Sincerely, Ryan Kaldari


Reply from the National Portrait Gallery:

Subject: RE: image copyright complaint
Date: Thu, 26 Oct 2006 13:22:20 +0100
From: Matthew Bailey
To: Ryan Kaldari
Cc: Bernard Horrocks, Tom Morgan


Hello Ryan,

Thank you for your reply, and for your willingness to engage in sensible discussions about this issue. I have posted a few copyright notices on Wikipedia pages, including those with images of William Shakespeare and The Brontë Sisters. There are most likely many more NPG images on the site, although it will take some time to track them down.

I am aware that there is often confusion regarding copyright law, but you are welcome to include the following text on Wikipedia, which explains our position and gives a good overview of the issues involved:


Under current UK law (26 October 2006), a skilfully taken photograph of an ex-copyright painting still enjoys copyright protection.

The Bridgeman case (Bridgeman v Corel, 97 Civ. 6232 (LAK), New York Southern District Court, United States), is often cited in challenge to this. The judgement was that there can be no copyright in photographs of two-dimensional ex-copyright works.

However, this judgement is NOT binding in the UK or in other jurisdictions and, and in many people's opinion, is of doubtful authority even in the States. It has had little practical effect if any on the image licensing industry. Please see www.museumscopyright.org.uk/bridge.htm for further details.

The judge in the Bridgeman case reached the only reasonable decision he could given the facts by Bridgeman's lawyer. It has been said that, had a different lawyer presented the facts in another way, the outcome could have well been different. For example, Bridgeman's lawyer did not even cite Graves' Case (1869, LR 4 QB 715), which held that a photograph of an engraving of a painting was an "original photograph" and therefore protected under the 1862 Fine Art Copyright Act.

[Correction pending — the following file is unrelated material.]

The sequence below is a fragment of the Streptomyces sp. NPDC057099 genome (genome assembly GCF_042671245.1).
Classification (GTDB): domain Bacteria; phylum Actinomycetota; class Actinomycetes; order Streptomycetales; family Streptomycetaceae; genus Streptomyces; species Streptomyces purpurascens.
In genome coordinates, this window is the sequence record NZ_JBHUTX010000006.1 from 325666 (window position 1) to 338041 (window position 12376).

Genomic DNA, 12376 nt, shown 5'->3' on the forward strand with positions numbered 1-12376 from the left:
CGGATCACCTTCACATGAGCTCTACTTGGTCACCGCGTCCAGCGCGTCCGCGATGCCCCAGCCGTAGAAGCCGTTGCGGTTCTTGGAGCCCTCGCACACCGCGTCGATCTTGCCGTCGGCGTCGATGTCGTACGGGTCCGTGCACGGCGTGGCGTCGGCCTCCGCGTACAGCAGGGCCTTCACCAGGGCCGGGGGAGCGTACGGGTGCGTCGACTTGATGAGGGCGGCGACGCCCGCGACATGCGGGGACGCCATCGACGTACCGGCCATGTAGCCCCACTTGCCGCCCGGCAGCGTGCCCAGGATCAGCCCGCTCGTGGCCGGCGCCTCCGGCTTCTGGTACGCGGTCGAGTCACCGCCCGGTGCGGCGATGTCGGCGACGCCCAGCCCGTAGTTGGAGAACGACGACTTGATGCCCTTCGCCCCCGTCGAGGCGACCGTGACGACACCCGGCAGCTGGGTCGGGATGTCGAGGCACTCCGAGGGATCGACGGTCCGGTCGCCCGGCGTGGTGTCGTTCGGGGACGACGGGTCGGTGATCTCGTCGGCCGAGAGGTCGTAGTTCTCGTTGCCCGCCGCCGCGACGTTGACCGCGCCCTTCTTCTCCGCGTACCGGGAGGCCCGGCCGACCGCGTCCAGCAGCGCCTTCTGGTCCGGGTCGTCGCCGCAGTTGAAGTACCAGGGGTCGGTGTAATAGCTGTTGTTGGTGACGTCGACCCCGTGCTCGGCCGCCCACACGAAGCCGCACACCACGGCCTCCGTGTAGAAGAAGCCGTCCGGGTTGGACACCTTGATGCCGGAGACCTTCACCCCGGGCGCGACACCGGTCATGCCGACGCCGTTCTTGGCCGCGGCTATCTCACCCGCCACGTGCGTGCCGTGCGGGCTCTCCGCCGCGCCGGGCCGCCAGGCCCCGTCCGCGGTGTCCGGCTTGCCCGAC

Comparative examples can help explain matters. Consider Beethoven's Fifth Symphony. There is no copyright in this work because of its age. However, if you were to assemble an orchestra, diligently arrange, conduct and record a performance of the piece, you would expect your recording to be protected in some way against 'theft'. And indeed that exact sound recording would be protected and the copyright holder would be the producer.

Likewise, if you compiled a brand-new Complete Works of Shakespeare (again, out-of-copyright), the typographical arrangement of your particular edition (i.e. the way the text was laid out) would be protected against people making cheap pirate copies.


We would be more than happy to meet with a representative from Wikipedia, should they want to visit the Gallery. It would be good to coincide this with a meeting of the Museums Copyright Group, which from next year, will meet quarterly. If you are interested in this, please let me know and I will speak to our Copyright Officer, Bernard Horrocks.

The NPG does not currently permit photography in the Gallery. This is partly for conservation reasons, but there are other issues we have to bear in mind. For example, there are many portraits in our collection that we do not hold the copyright for. Also, a snapshot of a portrait in a frame, behind glass, in gallery lighting, is going to be of poor quality compared to the copies we can supply. Our photographs are taken by specialist photographers, of the portraits out of their frames, under studio lighting. We have extremely strict quality control procedures, and as we re-photograph a work each time it is conserved, we can be sure that we are the only people able to supply good quality, up-to-date copies of the works in our collection.